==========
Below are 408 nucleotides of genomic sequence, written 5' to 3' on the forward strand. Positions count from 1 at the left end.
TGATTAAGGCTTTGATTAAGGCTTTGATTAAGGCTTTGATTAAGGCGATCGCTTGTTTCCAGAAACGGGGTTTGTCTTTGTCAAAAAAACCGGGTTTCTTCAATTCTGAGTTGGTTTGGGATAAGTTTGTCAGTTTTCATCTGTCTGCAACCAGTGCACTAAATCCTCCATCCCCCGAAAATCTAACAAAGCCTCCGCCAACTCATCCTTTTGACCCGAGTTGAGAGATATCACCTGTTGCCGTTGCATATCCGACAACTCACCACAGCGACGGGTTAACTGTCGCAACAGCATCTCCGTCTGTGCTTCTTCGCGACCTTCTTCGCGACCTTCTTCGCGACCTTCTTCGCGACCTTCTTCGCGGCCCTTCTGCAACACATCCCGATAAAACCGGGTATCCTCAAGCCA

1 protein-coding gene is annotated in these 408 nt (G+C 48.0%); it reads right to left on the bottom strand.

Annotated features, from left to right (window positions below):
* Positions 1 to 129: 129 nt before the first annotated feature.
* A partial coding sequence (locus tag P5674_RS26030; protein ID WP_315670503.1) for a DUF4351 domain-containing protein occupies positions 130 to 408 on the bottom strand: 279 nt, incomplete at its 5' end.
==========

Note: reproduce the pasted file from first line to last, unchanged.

Below are 408 nucleotides of genomic sequence, written 5' to 3' on the forward strand. Positions count from 1 at the left end.
TGATTAAGGCTTTGATTAAGGCTTTGATTAAGGCTTTGATTAAGGCGATCGCTTGTTTCCAGAAACGGGGTTTGTCTTTGTCAAAAAAACCGGGTTTCTTCAATTCTGAGTTGGTTTGGGATAAGTTTGTCAGTTTTCATCTGTCTGCAACCAGTGCACTAAATCCTCCATCCCCCGAAAATCTAACAAAGCCTCCGCCAACTCATCCTTTTGACCCGAGTTGAGAGATATCACCTGTTGCCGTTGCATATCCGACAACTCACCACAGCGACGGGTTAACTGTCGCAACAGCATCTCCGTCTGTGCTTCTTCGCGACCTTCTTCGCGACCTTCTTCGCGACCTTCTTCGCGACCTTCTTCGCGGCCCTTCTGCAACACATCCCGATAAAACCGGGTATCCTCAAGCCA

1 protein-coding gene is annotated in these 408 nt (G+C 48.0%); it reads right to left on the bottom strand.

Annotated features, from left to right (window positions below):
* Positions 1 to 129: 129 nt before the first annotated feature.
* A partial coding sequence (locus tag P5674_RS26030; protein ID WP_315670503.1) for a DUF4351 domain-containing protein occupies positions 130 to 408 on the bottom strand: 279 nt, incomplete at its 5' end.